Hybrid feature selection methods consist of a combination of filters and wrappers. First, a filter is used for preliminary selection, then a classifier is built on the resulting subset and a wrapper algorithm is launched [

30]. This approach is described in [

31], which uses symmetric uncertainty for filtering in order to weigh features relative to their dependence on class labels, and the harmonic search as the wrapper algorithm. Hybrid selection methods can be a good solution for data with a large number of features.

## 4. Experimental Results

The experiment was performed on imbalanced binary datasets from the KEEL repository [

40]. The sets are described in

Table 1. Here,

F_{all} is the number of features in a dataset,

Str_{all} is the number of lines,

Str_{+} is the number of rows of the smallest class,

Str_{-} is the number of rows of the largest class, and

IR is the imbalance ratio. The imbalance ratio is the ratio of the number of rows of a negative class to the number of rows of a positive class.

Five-fold cross-validation was applied in all stages of the experiment. The data were divided into five pairs of training and test samples. The structure of the fuzzy classifier was formed by the algorithm based on the extreme values of classes with symmetric Gaussian terms. Since only two classes are represented in all data, the number of rules in all cases was two.

In the first stage of the experiment, the efficiency of the continuous gravitational algorithm was tested when the priority coefficient γ in the fitness function was changed. The tuning of the fuzzy classifier parameters was carried out on full sets of features. The following parameters were set for the GSA_{c}: 750 iterations, 15 particles, G_{0} = 10, α = 10, and ε = 0.01. The particle population was cleared after each 150th iteration, except for the best particle on the basis of which the population was generated anew. The parameters were chosen empirically as the most universal for the selected datasets.

Table 2 contains the results of the first experimental stage, used to assess the quality of the constructed model based on the following: the classification accuracy, the geometric mean, as well as the percentage of correctly classified instances of the positive class relative to the total number of instances of the positive class (true positive rate) and the percentage of correctly classified instances of the negative class relative to the total number of instances of the negative class (true negative rate). The table shows the results obtained on the test data as an average of three runs (Avr.), and the best one (Best).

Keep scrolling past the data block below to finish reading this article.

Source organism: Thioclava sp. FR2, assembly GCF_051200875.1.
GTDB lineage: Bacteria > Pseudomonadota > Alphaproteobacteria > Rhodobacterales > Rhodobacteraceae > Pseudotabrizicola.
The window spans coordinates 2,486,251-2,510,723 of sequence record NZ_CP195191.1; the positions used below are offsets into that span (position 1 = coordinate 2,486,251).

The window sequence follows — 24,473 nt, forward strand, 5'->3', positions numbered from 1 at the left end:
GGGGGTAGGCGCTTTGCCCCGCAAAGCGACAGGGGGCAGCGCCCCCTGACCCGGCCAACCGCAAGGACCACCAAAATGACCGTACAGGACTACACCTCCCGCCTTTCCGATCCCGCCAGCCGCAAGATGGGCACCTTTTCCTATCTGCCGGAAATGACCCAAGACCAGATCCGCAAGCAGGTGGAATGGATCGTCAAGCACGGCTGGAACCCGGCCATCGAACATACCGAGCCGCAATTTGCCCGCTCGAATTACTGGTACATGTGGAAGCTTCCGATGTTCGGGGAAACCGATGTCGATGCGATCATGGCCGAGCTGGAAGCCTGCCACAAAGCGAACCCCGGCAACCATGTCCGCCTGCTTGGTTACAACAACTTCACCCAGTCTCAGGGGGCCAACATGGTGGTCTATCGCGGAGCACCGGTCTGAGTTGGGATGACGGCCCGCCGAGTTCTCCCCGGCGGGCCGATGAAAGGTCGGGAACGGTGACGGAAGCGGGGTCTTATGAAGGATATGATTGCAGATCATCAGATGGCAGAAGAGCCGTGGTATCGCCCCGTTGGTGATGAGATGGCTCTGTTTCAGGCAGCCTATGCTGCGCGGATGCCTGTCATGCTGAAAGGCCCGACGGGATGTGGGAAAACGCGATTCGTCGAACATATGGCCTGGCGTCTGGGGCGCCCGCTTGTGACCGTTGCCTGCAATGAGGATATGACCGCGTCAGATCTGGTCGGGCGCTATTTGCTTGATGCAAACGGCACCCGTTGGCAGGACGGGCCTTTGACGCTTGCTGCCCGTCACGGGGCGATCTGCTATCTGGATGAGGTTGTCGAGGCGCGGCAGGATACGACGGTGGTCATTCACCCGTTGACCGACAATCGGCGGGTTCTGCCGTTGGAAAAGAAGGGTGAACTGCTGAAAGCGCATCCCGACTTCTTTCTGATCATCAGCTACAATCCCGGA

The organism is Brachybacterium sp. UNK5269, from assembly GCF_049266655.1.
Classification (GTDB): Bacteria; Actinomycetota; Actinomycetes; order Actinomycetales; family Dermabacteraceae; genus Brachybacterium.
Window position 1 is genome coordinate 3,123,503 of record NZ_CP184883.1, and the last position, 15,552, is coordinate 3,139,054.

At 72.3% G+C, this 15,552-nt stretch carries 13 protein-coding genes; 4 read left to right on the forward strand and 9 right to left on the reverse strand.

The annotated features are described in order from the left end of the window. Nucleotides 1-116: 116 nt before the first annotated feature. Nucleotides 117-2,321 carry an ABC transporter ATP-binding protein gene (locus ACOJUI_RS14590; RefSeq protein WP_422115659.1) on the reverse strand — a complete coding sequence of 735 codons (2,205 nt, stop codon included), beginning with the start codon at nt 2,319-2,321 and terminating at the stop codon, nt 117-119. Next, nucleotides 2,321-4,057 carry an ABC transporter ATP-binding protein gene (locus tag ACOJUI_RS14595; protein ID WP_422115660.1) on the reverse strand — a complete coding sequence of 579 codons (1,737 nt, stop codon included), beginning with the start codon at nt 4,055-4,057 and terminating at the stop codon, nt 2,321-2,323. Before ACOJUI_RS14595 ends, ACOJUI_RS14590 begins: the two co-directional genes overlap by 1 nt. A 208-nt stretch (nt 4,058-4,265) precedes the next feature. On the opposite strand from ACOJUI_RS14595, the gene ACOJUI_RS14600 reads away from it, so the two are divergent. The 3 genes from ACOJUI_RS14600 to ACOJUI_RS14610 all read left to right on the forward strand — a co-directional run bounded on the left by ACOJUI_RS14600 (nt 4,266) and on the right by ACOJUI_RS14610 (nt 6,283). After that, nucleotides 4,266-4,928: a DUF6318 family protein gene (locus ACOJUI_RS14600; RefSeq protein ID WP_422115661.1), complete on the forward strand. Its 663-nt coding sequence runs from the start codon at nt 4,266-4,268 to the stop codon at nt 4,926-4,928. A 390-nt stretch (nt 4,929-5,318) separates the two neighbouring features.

The purpose of the second experimental stage consisted of verifying the effectiveness of GSA on the task of selecting features in the wrapper mode for the fuzzy classifier of imbalanced data. The binary gravitational algorithm with the same coefficient γ was run three times on each sample. Due to the stochasticity of the algorithm, one to three different feature sets could be obtained on the same sample. Next, a set of features with the highest fitness function value was selected. A classifier was built on this set; the parameters of the created model were tuned by the continuous algorithm. The obtained values of quality indicators were averaged over three independent runs of the GSA_{c}.

The following parameters were empirically selected for the binary gravitational algorithm: 750 iterations, 15 particles, G

_{0} = 10, α = 10, and ε = 0.01. The parameters of the continuous algorithm did not differ from those used at the first stage of the experiment.

Table 3 shows the results of the classifier on the selected feature sets before parameter tuning (GSA

_{b}) and after optimization (GSA

_{b} + GSA

_{c}). In the following table and further, formatting the cells according to a color scale was used to visualize the results. The values presented in each row were compared with each other. The hue of the color depended on the relative magnitude of the value compared to other cells in the row. Thus, the worst results are marked in red, the best are highlighted in green, the remaining values are colored in intermediate colors.

Table 4 shows fuzzy classifiers based on the best feature sets. The best sets here are those that gain the highest averaged value of the objective function with a given value γ over five samples.

## 5. Discussion